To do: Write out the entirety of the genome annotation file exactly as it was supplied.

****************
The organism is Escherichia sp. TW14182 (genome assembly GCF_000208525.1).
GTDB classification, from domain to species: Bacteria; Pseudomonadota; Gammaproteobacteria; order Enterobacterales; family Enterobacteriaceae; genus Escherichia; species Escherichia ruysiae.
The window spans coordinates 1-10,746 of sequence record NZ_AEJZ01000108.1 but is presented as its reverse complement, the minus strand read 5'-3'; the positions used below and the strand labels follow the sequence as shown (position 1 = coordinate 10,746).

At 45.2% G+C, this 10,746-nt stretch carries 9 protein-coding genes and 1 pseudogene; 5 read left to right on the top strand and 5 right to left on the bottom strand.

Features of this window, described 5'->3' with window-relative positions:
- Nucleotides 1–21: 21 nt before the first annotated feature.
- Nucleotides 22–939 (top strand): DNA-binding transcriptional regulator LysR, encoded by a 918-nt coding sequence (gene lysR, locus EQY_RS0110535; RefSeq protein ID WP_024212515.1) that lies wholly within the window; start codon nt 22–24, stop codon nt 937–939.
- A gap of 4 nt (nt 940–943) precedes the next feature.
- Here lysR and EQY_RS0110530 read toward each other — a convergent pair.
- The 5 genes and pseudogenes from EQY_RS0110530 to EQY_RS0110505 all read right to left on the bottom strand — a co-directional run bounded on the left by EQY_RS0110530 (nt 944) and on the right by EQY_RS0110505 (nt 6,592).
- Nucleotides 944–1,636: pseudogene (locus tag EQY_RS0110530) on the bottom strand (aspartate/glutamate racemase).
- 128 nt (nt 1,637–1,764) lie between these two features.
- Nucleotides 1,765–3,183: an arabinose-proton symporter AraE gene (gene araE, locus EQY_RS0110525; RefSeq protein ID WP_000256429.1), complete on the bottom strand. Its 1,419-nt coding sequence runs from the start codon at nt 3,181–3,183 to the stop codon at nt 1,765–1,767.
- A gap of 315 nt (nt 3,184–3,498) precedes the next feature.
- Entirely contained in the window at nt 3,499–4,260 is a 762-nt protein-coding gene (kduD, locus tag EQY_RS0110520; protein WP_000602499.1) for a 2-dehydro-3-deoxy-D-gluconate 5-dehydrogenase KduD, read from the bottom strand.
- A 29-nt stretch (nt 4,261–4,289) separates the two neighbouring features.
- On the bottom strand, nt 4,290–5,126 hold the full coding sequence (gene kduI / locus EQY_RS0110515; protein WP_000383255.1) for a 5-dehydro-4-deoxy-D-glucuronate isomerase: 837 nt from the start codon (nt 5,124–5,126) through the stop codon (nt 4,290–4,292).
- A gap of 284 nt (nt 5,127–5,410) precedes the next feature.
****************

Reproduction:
The organism is Escherichia sp. TW14182 (genome assembly GCF_000208525.1).
GTDB classification, from domain to species: Bacteria; Pseudomonadota; Gammaproteobacteria; order Enterobacterales; family Enterobacteriaceae; genus Escherichia; species Escherichia ruysiae.
The window spans coordinates 1-10,746 of sequence record NZ_AEJZ01000108.1 but is presented as its reverse complement, the minus strand read 5'-3'; the positions used below and the strand labels follow the sequence as shown (position 1 = coordinate 10,746).

At 45.2% G+C, this 10,746-nt stretch carries 9 protein-coding genes and 1 pseudogene; 5 read left to right on the top strand and 5 right to left on the bottom strand.

Features of this window, described 5'->3' with window-relative positions:
- Nucleotides 1–21: 21 nt before the first annotated feature.
- Nucleotides 22–939 (top strand): DNA-binding transcriptional regulator LysR, encoded by a 918-nt coding sequence (gene lysR, locus EQY_RS0110535; RefSeq protein ID WP_024212515.1) that lies wholly within the window; start codon nt 22–24, stop codon nt 937–939.
- A gap of 4 nt (nt 940–943) precedes the next feature.
- Here lysR and EQY_RS0110530 read toward each other — a convergent pair.
- The 5 genes and pseudogenes from EQY_RS0110530 to EQY_RS0110505 all read right to left on the bottom strand — a co-directional run bounded on the left by EQY_RS0110530 (nt 944) and on the right by EQY_RS0110505 (nt 6,592).
- Nucleotides 944–1,636: pseudogene (locus tag EQY_RS0110530) on the bottom strand (aspartate/glutamate racemase).
- 128 nt (nt 1,637–1,764) lie between these two features.
- Nucleotides 1,765–3,183: an arabinose-proton symporter AraE gene (gene araE, locus EQY_RS0110525; RefSeq protein ID WP_000256429.1), complete on the bottom strand. Its 1,419-nt coding sequence runs from the start codon at nt 3,181–3,183 to the stop codon at nt 1,765–1,767.
- A gap of 315 nt (nt 3,184–3,498) precedes the next feature.
- Entirely contained in the window at nt 3,499–4,260 is a 762-nt protein-coding gene (kduD, locus tag EQY_RS0110520; protein WP_000602499.1) for a 2-dehydro-3-deoxy-D-gluconate 5-dehydrogenase KduD, read from the bottom strand.
- A 29-nt stretch (nt 4,261–4,289) separates the two neighbouring features.
- On the bottom strand, nt 4,290–5,126 hold the full coding sequence (gene kduI / locus EQY_RS0110515; protein WP_000383255.1) for a 5-dehydro-4-deoxy-D-glucuronate isomerase: 837 nt from the start codon (nt 5,124–5,126) through the stop codon (nt 4,290–4,292).
- A gap of 284 nt (nt 5,127–5,410) precedes the next feature.